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( 2 3 ) 5 = 2 ( 3 5 ) 6 5 = 2 15 30 = 30 Both equal 30.

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Questions & Answers

Is there any normative that regulates the use of silver nanoparticles?
Damian Reply
what king of growth are you checking .?
Renato
What fields keep nano created devices from performing or assimulating ? Magnetic fields ? Are do they assimilate ?
Stoney Reply
why we need to study biomolecules, molecular biology in nanotechnology?
Adin Reply
?
Kyle
yes I'm doing my masters in nanotechnology, we are being studying all these domains as well..
Adin
why?
Adin
what school?
Kyle
biomolecules are e building blocks of every organics and inorganic materials.
Joe
anyone know any internet site where one can find nanotechnology papers?
Damian Reply
research.net
kanaga
sciencedirect big data base
Ernesto
Introduction about quantum dots in nanotechnology
Praveena Reply
what does nano mean?
Anassong Reply
nano basically means 10^(-9). nanometer is a unit to measure length.
Bharti
do you think it's worthwhile in the long term to study the effects and possibilities of nanotechnology on viral treatment?
Damian Reply
absolutely yes
Daniel
how to know photocatalytic properties of tio2 nanoparticles...what to do now
Akash Reply
it is a goid question and i want to know the answer as well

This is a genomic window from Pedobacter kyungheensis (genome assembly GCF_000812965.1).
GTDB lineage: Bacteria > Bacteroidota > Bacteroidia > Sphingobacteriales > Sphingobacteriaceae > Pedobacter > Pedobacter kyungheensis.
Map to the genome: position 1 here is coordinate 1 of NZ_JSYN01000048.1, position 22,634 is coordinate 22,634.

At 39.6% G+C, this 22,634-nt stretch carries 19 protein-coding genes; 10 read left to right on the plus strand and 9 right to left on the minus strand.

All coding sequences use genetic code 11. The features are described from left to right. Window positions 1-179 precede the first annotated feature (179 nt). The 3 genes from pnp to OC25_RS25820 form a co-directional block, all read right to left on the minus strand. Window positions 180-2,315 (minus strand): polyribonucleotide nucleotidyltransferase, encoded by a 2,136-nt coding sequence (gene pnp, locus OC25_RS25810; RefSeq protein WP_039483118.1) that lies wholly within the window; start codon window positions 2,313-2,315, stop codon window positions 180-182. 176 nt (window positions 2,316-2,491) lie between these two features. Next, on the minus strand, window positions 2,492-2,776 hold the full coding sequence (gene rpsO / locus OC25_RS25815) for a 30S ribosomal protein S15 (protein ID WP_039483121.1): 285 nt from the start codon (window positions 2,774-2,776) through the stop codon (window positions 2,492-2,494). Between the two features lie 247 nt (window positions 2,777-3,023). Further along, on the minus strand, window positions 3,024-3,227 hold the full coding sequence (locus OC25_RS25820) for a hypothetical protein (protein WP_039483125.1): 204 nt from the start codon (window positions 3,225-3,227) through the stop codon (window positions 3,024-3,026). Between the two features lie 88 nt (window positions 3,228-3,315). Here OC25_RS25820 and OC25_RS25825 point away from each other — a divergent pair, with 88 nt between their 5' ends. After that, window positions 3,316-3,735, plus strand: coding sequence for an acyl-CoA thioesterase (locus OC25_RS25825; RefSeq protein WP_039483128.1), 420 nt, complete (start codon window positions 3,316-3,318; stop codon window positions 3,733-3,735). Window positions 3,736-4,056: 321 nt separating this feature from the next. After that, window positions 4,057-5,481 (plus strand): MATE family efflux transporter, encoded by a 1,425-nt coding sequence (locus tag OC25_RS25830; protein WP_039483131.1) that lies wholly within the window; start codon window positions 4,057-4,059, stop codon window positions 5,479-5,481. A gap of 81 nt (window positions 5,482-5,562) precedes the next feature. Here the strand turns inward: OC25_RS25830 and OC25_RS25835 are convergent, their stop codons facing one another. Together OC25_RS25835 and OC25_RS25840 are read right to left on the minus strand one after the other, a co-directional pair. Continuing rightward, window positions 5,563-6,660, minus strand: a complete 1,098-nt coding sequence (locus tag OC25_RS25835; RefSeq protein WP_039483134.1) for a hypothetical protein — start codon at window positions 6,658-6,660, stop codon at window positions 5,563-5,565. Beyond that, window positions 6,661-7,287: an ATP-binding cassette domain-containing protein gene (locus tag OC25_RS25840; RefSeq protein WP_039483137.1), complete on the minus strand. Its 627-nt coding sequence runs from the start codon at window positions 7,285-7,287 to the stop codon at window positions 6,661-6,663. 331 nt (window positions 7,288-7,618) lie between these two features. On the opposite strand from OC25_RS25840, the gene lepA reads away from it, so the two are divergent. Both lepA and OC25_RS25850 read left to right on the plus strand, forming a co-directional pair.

Maciej
characteristics of micro business
Abigail
for teaching engĺish at school how nano technology help us
Anassong
Do somebody tell me a best nano engineering book for beginners?
s. Reply
there is no specific books for beginners but there is book called principle of nanotechnology
NANO
what is fullerene does it is used to make bukky balls
Devang Reply
are you nano engineer ?
s.
fullerene is a bucky ball aka Carbon 60 molecule. It was name by the architect Fuller. He design the geodesic dome. it resembles a soccer ball.
Tarell
what is the actual application of fullerenes nowadays?
Damian
That is a great question Damian. best way to answer that question is to Google it. there are hundreds of applications for buck minister fullerenes, from medical to aerospace. you can also find plenty of research papers that will give you great detail on the potential applications of fullerenes.
Tarell
what is the Synthesis, properties,and applications of carbon nano chemistry
Abhijith Reply
Mostly, they use nano carbon for electronics and for materials to be strengthened.
Virgil
is Bucky paper clear?
CYNTHIA
carbon nanotubes has various application in fuel cells membrane, current research on cancer drug,and in electronics MEMS and NEMS etc
NANO
so some one know about replacing silicon atom with phosphorous in semiconductors device?
s. Reply
Yeah, it is a pain to say the least. You basically have to heat the substarte up to around 1000 degrees celcius then pass phosphene gas over top of it, which is explosive and toxic by the way, under very low pressure.
Harper
Do you know which machine is used to that process?
s.
how to fabricate graphene ink ?
SUYASH Reply
for screen printed electrodes ?
SUYASH
What is lattice structure?
s. Reply
of graphene you mean?
Ebrahim
or in general
Ebrahim
in general
s.
Graphene has a hexagonal structure
tahir
On having this app for quite a bit time, Haven't realised there's a chat room in it.
Cied
what is biological synthesis of nanoparticles
Sanket Reply
how did you get the value of 2000N.What calculations are needed to arrive at it
Smarajit Reply
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Source:  OpenStax, Elementary algebra. OpenStax CNX. May 08, 2009 Download for free at http://cnx.org/content/col10614/1.3